In 1994 Dr. Shealy began working with human DNA frequencies when he studied Microwave Resonance Frequency in the Ukraine. Physicians there had discovered that DNA resonates at 52 to 78 GHz at one billionth of a watt per cm square. They had used these frequencies and intensities to treat over 250,000 patients. Such frequencies are produced with a Tesla coil at very high voltage through a spark gap.

The first reported use of such frequencies in the US was for restoration of dehydroepiandrosterone (DHEA) in patients with diabetic neuropathy.3 Since then, the author has applied these frequencies to specific acupuncture circuits to raise DHEA, oxytocin, neurotensin, and calcitonin or to normalize aldosterone and lower free radical production. In addition, Dr. Shealy reported significant telomere regeneration of 3% to 4% annually using total body PEMF at the Giga frequencies.4

These frequencies are significantly more powerful than the low frequencies used by TENS, but are used only from 30 to 60 minutes daily. In addition to stronger activation of acupuncture points, such daily use has been demonstrated to assist in rejuvenating telomeres, the tips of our DNA that ordinarily, even with good health habits, shrink 1% every year. Giga frequencies should be used only a maximum of 1 hour per day and are contraindicated when there is any implanted electronic device, such as pacemaker, or during pregnancy.

PEMF primarily uses frequencies in the range of 1 to 100 Hz at very low intensities of microTesla. Permanent magnets usually range up to 4.5 Tesla.

1 tesla is equivalent to:

  • 10,000 (or 104) G (gauss)
  • 1000 nT (nanotesla) = 1 µT (microtesla) = 10 mG (milligauss)
  • 1,000,000 µT = 1 T

One microTesla is 0.01 gauss and 1 Tesla is therefore 1 million microTesla.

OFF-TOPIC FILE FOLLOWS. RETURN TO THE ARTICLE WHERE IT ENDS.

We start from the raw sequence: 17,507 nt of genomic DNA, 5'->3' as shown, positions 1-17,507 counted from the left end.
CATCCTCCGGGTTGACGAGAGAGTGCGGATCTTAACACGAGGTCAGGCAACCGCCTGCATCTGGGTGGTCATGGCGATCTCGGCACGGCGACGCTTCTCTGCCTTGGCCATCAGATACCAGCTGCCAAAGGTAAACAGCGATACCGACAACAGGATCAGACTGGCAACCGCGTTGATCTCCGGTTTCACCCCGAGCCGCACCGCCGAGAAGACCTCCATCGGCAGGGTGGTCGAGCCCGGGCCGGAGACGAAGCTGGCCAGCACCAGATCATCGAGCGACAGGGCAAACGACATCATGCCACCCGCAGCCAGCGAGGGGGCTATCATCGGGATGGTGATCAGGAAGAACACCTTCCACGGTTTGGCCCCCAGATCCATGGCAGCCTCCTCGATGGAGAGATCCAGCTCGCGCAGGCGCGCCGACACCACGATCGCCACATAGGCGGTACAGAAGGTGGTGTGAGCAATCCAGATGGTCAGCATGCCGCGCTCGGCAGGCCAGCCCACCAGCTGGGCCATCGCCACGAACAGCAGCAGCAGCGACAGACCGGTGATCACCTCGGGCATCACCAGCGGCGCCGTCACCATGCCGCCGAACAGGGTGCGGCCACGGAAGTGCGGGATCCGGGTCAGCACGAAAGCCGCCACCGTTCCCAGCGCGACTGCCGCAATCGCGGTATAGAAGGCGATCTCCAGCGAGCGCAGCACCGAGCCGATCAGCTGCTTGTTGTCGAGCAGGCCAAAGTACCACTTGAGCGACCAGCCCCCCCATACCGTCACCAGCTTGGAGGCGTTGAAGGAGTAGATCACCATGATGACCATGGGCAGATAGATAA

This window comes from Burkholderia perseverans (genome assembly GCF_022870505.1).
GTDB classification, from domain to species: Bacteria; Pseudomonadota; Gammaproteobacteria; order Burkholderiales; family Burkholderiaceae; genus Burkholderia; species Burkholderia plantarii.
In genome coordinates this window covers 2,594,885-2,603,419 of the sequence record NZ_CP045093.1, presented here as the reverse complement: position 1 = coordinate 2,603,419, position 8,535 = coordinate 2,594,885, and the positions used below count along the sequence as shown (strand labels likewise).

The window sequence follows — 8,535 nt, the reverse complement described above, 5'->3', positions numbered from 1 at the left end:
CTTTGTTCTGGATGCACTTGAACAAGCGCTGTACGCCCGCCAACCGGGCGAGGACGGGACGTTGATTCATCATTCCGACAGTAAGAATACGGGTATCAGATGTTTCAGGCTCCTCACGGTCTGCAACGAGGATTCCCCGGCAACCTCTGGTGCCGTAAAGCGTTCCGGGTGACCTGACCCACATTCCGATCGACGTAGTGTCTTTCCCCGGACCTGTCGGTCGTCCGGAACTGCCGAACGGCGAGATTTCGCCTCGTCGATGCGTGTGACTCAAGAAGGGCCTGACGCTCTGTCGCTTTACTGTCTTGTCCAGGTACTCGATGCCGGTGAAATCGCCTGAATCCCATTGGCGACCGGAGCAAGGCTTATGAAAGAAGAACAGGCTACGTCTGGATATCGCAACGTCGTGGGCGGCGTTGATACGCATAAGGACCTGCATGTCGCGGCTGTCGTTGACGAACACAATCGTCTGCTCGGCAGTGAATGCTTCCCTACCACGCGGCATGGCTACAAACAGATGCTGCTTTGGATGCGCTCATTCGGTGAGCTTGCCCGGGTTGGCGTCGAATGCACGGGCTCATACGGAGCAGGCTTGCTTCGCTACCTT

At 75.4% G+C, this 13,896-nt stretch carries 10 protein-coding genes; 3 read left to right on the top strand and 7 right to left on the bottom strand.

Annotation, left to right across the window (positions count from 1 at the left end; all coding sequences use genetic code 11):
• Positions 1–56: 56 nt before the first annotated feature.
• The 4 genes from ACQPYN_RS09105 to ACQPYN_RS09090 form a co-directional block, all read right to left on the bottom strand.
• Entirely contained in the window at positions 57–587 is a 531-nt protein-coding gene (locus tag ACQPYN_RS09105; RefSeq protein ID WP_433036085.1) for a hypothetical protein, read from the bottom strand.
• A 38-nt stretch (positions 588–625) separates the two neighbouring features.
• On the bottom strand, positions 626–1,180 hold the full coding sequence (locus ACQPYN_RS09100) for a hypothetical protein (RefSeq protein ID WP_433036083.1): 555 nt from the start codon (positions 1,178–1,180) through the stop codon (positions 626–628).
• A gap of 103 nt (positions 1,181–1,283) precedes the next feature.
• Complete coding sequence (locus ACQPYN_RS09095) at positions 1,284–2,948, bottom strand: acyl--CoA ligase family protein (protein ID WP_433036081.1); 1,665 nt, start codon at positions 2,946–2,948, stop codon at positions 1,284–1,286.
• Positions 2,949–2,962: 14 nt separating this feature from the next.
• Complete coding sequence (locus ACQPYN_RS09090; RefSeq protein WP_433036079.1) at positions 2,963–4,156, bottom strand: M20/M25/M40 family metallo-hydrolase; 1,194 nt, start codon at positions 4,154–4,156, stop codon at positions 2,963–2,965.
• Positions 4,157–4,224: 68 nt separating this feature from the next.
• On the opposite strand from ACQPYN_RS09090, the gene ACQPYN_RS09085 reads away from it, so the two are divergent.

PEMF significantly increases circulation and has a wide variety of health benefits. Therapy may last 30 minutes to several hours a day, and may be directed at specific areas or to the entire body. As noted, the only contraindications are pregnancy and individuals with an implanted pacemaker or electrical device.

Benefits for Diabetic Neuropathy

Neuropathic pain, and specifically peripheral neuropathy, arises from ectopic firing of unmyelinated C-fibers with accumulation of sodium and calcium channels.5 Because PEMF safely induces low frequency currents that can depolarize, repolarize, and hyperpolarize neurons, it has been hypothesized that directing this energy into the sole of one foot could potentially modulate neuropathic pain.

In 2003, Musaev et al conducted a study involving 121 patients with diabetic polyneuropathy (DPN) before and after courses of treatment with PEMF with complex modulation (PEMF-CM) at different frequencies (10-100 Hz).6

The authors discovered that the “earliest and most significant electroneuromyographic signs of DPN were decreases in the amplitude of the H reflex and the Hmax/Mmax ratio in the muscles of the lower leg.” After treatment with PEMF-CM, the authors reported “regression of the main clinical symptoms of DPN, improvement in the conductive function of peripheral nerves, improvement in the state of afferent neurons, and improvement in the reflex excitability of functionally diverse motor neurons in the spinal cord.” The researchers concluded that PEMF-CM at 10 Hz had therapeutic efficacy, especially in the initial stages of DPN and in patients who have had diabetes mellitus for up to 10 years.6